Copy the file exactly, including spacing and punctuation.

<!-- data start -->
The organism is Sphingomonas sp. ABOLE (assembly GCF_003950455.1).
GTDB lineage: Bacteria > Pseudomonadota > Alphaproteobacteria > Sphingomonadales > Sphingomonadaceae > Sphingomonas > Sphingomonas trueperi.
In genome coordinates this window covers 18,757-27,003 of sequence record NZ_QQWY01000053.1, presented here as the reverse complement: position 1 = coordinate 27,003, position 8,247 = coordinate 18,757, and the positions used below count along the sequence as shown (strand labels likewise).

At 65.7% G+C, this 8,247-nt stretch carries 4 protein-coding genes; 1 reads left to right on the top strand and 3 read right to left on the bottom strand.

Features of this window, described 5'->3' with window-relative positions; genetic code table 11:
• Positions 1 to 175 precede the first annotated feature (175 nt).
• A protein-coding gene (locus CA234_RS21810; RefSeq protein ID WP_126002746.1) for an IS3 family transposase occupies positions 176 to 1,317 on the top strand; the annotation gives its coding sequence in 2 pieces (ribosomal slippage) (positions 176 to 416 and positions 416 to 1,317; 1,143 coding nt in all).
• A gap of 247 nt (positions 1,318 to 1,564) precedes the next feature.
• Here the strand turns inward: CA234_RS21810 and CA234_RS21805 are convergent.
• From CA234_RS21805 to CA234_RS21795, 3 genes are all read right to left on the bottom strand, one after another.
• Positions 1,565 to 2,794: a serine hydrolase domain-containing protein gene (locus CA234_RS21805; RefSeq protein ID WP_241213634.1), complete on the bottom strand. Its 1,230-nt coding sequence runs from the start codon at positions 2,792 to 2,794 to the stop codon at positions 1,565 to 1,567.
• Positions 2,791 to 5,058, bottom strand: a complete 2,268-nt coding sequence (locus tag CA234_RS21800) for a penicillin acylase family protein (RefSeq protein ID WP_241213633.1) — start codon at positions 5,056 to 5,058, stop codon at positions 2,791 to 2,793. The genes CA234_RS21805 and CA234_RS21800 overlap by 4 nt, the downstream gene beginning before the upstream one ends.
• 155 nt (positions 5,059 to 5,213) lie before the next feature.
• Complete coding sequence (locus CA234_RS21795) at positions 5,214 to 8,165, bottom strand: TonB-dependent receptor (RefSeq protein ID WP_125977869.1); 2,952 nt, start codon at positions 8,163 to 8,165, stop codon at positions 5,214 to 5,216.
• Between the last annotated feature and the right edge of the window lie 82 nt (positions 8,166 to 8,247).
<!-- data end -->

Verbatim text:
The organism is Sphingomonas sp. ABOLE (assembly GCF_003950455.1).
GTDB lineage: Bacteria > Pseudomonadota > Alphaproteobacteria > Sphingomonadales > Sphingomonadaceae > Sphingomonas > Sphingomonas trueperi.
In genome coordinates this window covers 18,757-27,003 of sequence record NZ_QQWY01000053.1, presented here as the reverse complement: position 1 = coordinate 27,003, position 8,247 = coordinate 18,757, and the positions used below count along the sequence as shown (strand labels likewise).

At 65.7% G+C, this 8,247-nt stretch carries 4 protein-coding genes; 1 reads left to right on the top strand and 3 read right to left on the bottom strand.

Features of this window, described 5'->3' with window-relative positions; genetic code table 11:
• Positions 1 to 175 precede the first annotated feature (175 nt).
• A protein-coding gene (locus CA234_RS21810; RefSeq protein ID WP_126002746.1) for an IS3 family transposase occupies positions 176 to 1,317 on the top strand; the annotation gives its coding sequence in 2 pieces (ribosomal slippage) (positions 176 to 416 and positions 416 to 1,317; 1,143 coding nt in all).
• A gap of 247 nt (positions 1,318 to 1,564) precedes the next feature.
• Here the strand turns inward: CA234_RS21810 and CA234_RS21805 are convergent.
• From CA234_RS21805 to CA234_RS21795, 3 genes are all read right to left on the bottom strand, one after another.
• Positions 1,565 to 2,794: a serine hydrolase domain-containing protein gene (locus CA234_RS21805; RefSeq protein ID WP_241213634.1), complete on the bottom strand. Its 1,230-nt coding sequence runs from the start codon at positions 2,792 to 2,794 to the stop codon at positions 1,565 to 1,567.
• Positions 2,791 to 5,058, bottom strand: a complete 2,268-nt coding sequence (locus tag CA234_RS21800) for a penicillin acylase family protein (RefSeq protein ID WP_241213633.1) — start codon at positions 5,056 to 5,058, stop codon at positions 2,791 to 2,793. The genes CA234_RS21805 and CA234_RS21800 overlap by 4 nt, the downstream gene beginning before the upstream one ends.
• 155 nt (positions 5,059 to 5,213) lie before the next feature.
• Complete coding sequence (locus CA234_RS21795) at positions 5,214 to 8,165, bottom strand: TonB-dependent receptor (RefSeq protein ID WP_125977869.1); 2,952 nt, start codon at positions 8,163 to 8,165, stop codon at positions 5,214 to 5,216.
• Between the last annotated feature and the right edge of the window lie 82 nt (positions 8,166 to 8,247).